Separation & Selling
We need to talk about control.
This series about selling due to separation would not be complete without talking about the games people play and how they try to manipulate each other.
Incredibly, the blazing hot emotions involved with divorce can turn a previously loving relationship into a battle zone. Sometimes, the sale of a house becomes the last pawn in that battle to the death.
As a real estate agent, I get a front row seat to such gladiator games.
It’s not a fun sport to watch.
I also don’t plan to out anyone’s real, personal story, so will instead paint a picture with broad strokes that have applied to many situations.
One common situation is when a couple has separated, but continues live in the same house until it sells. She never wanted the divorce, and is resentful about it. He just wants to get out of there as soon as possible.
Guess how that pans out during negotiations.
Any buyer who comes along to make offers will be roped into the manipulation and mind games these two end up playing together. Offers – even ones perfectly matching the seller’s requirements – will be rejected. Or stalled. Or have a last-minute change added. Anything to hang on – to keep the unwanted future from unfolding. Anything to keep him around, even if it’s just to fight.
In another common situation, one spouse has moved out, and the other remains in the house, which is for sale. The animosity between them is thick enough to slice.
He decides the house is the battlefield where he will win back control over her. He’ll sign no papers. Or he’ll leverage the house to renegotiate divorce terms. Or he’ll simply stall, perhaps suddenly “needing to talk to a lawyer”, so the buyers who have finally come with an offer walk away, tired of waiting for these two to get their heads on straight.
Sometimes the attempts to manipulate are successful enough to wreak emotional havoc.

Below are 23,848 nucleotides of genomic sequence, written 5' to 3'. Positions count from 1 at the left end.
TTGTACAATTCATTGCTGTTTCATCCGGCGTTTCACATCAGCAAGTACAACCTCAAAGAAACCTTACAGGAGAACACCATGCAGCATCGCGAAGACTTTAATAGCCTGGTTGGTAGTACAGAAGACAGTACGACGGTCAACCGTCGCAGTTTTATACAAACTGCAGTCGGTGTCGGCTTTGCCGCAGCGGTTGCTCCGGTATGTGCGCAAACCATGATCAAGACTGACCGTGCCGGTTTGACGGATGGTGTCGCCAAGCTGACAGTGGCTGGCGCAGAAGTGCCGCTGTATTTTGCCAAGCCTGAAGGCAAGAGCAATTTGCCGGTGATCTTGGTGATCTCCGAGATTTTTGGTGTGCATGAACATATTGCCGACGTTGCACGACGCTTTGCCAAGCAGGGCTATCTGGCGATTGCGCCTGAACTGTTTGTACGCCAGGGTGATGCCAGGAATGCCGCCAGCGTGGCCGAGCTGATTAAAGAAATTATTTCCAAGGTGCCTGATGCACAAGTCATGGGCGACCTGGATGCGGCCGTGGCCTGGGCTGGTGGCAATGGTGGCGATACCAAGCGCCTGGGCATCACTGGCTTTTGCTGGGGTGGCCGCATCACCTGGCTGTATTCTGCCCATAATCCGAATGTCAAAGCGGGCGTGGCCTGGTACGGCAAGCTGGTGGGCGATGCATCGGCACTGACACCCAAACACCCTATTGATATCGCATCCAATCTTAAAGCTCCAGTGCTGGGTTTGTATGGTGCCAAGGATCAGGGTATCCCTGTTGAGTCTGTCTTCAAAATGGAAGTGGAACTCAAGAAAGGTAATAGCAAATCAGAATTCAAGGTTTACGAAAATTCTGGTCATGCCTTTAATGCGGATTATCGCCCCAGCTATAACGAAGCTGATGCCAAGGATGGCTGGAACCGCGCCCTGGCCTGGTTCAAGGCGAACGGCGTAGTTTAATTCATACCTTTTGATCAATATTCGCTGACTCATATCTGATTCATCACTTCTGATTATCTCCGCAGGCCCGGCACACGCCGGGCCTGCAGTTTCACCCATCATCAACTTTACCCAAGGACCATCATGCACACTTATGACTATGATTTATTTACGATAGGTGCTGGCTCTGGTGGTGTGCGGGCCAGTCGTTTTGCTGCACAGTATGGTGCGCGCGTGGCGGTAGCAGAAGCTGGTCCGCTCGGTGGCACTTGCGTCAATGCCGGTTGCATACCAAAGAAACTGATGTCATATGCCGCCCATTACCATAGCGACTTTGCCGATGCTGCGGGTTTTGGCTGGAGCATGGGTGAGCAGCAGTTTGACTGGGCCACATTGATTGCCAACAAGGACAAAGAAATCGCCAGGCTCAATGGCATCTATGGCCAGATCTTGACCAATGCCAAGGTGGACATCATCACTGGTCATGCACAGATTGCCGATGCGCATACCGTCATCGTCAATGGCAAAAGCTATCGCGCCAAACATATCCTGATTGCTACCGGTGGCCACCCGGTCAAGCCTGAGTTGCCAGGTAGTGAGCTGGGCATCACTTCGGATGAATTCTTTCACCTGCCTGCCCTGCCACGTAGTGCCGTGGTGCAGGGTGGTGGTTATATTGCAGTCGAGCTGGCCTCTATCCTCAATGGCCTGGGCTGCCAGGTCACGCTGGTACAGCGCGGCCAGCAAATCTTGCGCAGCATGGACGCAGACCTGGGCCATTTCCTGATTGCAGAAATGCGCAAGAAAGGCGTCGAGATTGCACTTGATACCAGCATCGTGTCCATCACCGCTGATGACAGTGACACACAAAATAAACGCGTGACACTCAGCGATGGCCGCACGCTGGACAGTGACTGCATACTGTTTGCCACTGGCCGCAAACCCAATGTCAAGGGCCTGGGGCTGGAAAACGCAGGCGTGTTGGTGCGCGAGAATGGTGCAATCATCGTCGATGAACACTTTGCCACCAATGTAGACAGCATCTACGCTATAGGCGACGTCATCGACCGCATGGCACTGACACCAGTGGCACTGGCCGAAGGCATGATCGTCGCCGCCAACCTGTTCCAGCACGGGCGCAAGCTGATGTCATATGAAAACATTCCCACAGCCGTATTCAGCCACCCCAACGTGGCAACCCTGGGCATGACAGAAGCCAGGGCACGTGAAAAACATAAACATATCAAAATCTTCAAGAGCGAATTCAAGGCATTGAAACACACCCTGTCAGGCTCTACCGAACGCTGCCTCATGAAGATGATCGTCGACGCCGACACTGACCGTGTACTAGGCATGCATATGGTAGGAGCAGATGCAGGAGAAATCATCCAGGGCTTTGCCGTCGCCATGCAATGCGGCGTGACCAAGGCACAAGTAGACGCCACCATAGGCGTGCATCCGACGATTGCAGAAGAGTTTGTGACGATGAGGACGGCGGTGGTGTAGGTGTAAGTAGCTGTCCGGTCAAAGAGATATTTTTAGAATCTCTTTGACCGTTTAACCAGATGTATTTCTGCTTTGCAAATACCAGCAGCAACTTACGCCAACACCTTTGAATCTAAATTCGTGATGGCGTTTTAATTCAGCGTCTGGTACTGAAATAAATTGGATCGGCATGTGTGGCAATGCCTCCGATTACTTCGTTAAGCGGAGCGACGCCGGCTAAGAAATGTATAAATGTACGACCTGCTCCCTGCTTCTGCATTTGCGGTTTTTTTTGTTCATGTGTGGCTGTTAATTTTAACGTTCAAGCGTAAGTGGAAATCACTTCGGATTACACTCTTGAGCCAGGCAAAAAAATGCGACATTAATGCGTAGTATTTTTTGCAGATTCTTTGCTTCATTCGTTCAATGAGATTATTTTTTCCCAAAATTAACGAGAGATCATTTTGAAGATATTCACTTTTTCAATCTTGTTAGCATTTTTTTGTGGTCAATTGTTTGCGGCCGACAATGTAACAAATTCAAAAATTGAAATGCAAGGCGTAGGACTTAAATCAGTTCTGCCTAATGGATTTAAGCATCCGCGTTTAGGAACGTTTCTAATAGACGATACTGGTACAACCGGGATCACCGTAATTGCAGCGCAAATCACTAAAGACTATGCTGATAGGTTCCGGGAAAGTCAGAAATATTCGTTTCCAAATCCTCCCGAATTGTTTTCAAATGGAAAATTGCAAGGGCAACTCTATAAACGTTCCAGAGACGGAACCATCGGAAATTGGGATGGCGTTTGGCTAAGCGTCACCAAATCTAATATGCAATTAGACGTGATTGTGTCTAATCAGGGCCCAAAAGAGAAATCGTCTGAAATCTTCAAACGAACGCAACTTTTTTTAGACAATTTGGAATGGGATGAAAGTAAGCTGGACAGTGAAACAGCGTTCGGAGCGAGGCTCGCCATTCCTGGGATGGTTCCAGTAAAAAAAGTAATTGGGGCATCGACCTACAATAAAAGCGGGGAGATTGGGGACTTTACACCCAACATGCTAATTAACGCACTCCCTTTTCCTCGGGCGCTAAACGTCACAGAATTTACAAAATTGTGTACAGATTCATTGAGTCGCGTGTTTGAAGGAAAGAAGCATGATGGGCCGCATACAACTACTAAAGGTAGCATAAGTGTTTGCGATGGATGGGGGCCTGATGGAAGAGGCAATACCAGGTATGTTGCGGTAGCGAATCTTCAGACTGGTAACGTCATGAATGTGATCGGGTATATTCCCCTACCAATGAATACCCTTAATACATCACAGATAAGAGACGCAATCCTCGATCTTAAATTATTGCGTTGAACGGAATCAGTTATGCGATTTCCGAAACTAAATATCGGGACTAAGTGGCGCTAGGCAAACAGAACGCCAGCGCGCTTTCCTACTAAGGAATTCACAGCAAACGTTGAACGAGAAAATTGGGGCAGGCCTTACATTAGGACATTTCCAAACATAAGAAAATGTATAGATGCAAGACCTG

Most often though, the result of all this arm-bending is financial loss, even to the point of bankruptcy.
When people sell due to separation, the dynamics are tricky.
Tips For Buyers:
If you’re trying to offer on a house where separation is an issue, bring an extra helping of patience and compassion. These are hurting people in an emotional volatile state, neither responsible for the other’s actions.
Try to remember none of their antics, behaviors, or inconvenient requests is about you. Most of the time, it’s about their last desperate attempt to control or at least hurt their spouse. Try to cut them some slack.
Tips For Sellers:
The best advice I can give to couples selling due to separation is to decide as much as possible before you sell.
Any decision you can make before separating and before selling, is better.
If one of you is leaving the house, try to decide division of assets before actually leaving. Get it in writing and sign if you can. Once a spouse actually leaves, it seems sad emotions ignite into flames of rage and bitterness, and the control games begin.
Don’t think it won’t happen to you. Or that you and your spouse are too sensible to become like “those people” who break down and lash out. You’re not. This happens. And not just to ‘other people’.
The best thing you can do is not underestimate the power of emotions involved.
Head trouble off at the pass – discuss and agree on as much as you can before walking out that door.
The phone rang. It was a past client.
“My marriage is over…” She explained they’d decided to end it, and wanted me to list their house.
I was able to head over to her place right away. Before hanging up though, I encouraged her to rethink the separation. “Relationships are more important to me than transactions.”
“No, it won’t work. We need to sell and end it.”
“Okay, I’m on my way.”
On the drive, I prayed. For wisdom. For their relationship. That healing could happen.
At the house, they both waited for me, and together we three signed the papers and listed their house. They didn’t really want to sell it. They had custom built their dream house only a few years prior. But it was unthinkable to stay after ending the marriage. It had to go.
It was a peaceful meeting. They were not angry and yelling as some do, instead they seemed quietly resigned to the story unfolding this way.
As we passed papers around and signed on lines, I said, “Just so you know, you’re not locked in here. You can change your mind. All you have to do is say the word and we’ll withdraw it from the market. No questions asked. You don’t owe me an explanation.”
They thanked me, and I proceeded to market the property.
Two weeks later they emailed, asking to withdraw the listing.